Cummins Inc. is importing 15 liters of natural gas engine sold in China to North America, and is expanding its supply of diesel for low-emission options.
Ships that require a larger displacement natural gas engine than the current 12-liter supply of Cummis could opt for a larger generator that could provide negative net zero carbon emissions if burned by renewable gas (RNG).
Cummins (NYSE: CMI) introduced a 15-liter natural gas engine in China last year. North American airline demand has enough food to sell here. The X15N will be built in Jemstown, New York, Cummins’ general manager and global natural gas business manager une Net Jahar told FreightWaves.
“In our discussions, many ships were interested in NG power, but they refused to accept the current 12L production,” said Steve Tam, vice president of AT Research. Expanding displacement options will provide these ships with what they need.
The 15-liter natural gas engine offers up to 500 horsepower and 1,850 pounds of steering. Compared to diesel-powered engines, it is expected to weigh up to 500 500 and does not require a selective stimulus reduction by 2024 after being ordered by California and Environmental Protection Agency regulators.
The road to low emissions
“Early adopters often include customers who use natural gas technology, which requires a large borehole engine to meet their operational goals and achieve their goals near zero or zero emissions,” Jawar said. Long-distance ships may be the first adoption of a 15-liter natural gas engine to reduce their carbon footprint and achieve sustainability goals.
For the Commissions, the largest displacement power plant is the latest move to zero emissions, including low-carbon fuels, renewable energy and hydrogen-powered diesel, natural gas, hydrogen engines, hybrids, battery power and fuel cells.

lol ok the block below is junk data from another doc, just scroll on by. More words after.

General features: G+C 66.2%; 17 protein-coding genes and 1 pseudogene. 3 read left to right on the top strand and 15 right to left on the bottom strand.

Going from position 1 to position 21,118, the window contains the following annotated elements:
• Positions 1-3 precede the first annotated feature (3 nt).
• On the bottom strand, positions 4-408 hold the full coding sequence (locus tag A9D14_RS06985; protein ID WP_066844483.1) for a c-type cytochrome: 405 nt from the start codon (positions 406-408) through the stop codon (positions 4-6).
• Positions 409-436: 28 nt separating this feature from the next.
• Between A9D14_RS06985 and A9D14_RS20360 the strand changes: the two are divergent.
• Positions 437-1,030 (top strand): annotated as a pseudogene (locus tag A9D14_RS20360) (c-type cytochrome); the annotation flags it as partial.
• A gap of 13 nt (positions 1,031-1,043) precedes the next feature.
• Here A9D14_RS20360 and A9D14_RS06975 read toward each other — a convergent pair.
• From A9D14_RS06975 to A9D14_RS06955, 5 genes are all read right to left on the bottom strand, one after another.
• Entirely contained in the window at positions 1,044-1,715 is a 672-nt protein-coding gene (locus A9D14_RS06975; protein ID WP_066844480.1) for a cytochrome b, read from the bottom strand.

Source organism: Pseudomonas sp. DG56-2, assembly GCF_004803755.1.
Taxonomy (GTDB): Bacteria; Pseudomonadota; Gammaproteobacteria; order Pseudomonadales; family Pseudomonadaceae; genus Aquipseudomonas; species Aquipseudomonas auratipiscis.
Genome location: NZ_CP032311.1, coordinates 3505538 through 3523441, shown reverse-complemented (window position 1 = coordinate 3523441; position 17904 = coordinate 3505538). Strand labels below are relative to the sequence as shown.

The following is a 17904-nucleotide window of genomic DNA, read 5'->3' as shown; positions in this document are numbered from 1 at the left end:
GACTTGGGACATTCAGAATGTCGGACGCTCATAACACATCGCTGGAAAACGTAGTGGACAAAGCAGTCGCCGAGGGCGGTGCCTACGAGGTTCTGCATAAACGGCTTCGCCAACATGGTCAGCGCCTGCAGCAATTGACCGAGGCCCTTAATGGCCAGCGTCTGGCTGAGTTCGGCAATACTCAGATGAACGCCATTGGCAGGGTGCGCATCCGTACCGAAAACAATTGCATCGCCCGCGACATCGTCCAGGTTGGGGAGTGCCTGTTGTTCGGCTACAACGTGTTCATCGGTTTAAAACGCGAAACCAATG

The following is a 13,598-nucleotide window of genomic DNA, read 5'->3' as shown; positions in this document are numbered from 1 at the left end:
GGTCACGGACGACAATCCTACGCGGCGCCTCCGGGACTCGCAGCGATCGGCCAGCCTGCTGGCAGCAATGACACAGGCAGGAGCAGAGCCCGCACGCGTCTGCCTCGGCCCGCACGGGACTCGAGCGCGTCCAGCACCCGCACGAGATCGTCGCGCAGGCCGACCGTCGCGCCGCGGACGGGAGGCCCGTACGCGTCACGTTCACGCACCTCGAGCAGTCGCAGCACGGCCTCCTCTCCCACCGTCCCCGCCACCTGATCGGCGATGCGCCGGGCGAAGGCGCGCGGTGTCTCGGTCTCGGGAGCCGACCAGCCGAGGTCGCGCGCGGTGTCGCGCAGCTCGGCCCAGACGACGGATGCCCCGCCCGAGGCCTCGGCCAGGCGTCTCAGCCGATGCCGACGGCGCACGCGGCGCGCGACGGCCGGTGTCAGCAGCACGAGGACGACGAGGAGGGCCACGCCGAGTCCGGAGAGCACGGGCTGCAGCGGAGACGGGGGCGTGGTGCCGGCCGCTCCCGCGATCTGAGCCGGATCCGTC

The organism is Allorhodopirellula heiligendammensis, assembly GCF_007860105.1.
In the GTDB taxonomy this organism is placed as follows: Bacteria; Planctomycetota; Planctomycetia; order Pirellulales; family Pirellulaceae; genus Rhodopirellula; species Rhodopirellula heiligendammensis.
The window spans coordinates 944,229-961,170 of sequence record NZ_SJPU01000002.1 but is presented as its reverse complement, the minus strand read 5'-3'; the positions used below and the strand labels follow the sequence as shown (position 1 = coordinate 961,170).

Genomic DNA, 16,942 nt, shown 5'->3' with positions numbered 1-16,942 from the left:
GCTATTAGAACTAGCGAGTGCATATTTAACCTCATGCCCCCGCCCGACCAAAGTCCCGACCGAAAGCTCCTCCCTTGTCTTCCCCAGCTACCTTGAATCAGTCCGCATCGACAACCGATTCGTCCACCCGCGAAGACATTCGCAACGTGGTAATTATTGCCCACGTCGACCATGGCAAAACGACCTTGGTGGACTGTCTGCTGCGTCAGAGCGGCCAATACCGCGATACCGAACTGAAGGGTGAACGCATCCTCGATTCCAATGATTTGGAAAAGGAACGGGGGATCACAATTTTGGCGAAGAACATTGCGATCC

“This is one of the many ways to reduce greenhouse gas emissions when it comes to renewable energy and battery and hydrogen fuel cell vehicles moving to zero emissions,” said Mike Roth, executive director of the North American Frescitives Council. FreightWaves.
Fletters make informed decisions and make choices based on the overall cost of ownership, the community’s sustainability and future laws.
‘Competitive Power Options’
Columbus, Indiana-based Cummins aims to target carbon emissions by 2030 by 2030 and 2050.
This is a big job for a company that produces more diesel engines than any other company. And he is choosing to do more work in the area by holding a mid-duty engine assembly for the Demerler truck, as well as for the Toyota sub-Hino trucks and the Isuzu motors for Japan.
According to the diesel technology forum, there were 11 million Class 3-8 diesel engines on the road in 2019.
“All is well,” said Allan Siefer, executive director of the forum, when asked about his ability to steal a 15-liter diesel engine. One thing he shows is the continued investment in diesel technology.
Cummins Westport Common Partnership and Sunset
Although natural gas has very few emissions, it is a fossil fuel. The use of RNG instead of natural gas makes the carbon footprint invisible. When methane, which burns waste into the atmosphere, is trapped in a natural gas fuel system, the result is negative carbon dioxide.
“We believe this natural gas alternative for existing diesel power plants in heavy trucks is a competitive alternative to the game,” said Cummins Motor Business President.
Cummins is also the basis for the hydrogen-powered internal combustion engine 15 liters of natural gas.
In terms of marketing, the new supply will comply with Cummins’ plan, which is 50% of Russian oil technologies from Russian enterprises. The joint venture between Cummins and Russian Enterprises (NASDAQ: RUSHA) will produce Cummins-identified natural gas fuel supply systems for the North American commercial vehicle market.
Cummins’ 10-year partnership with Westport Petroleum Systems will be completed by the end of 2021.
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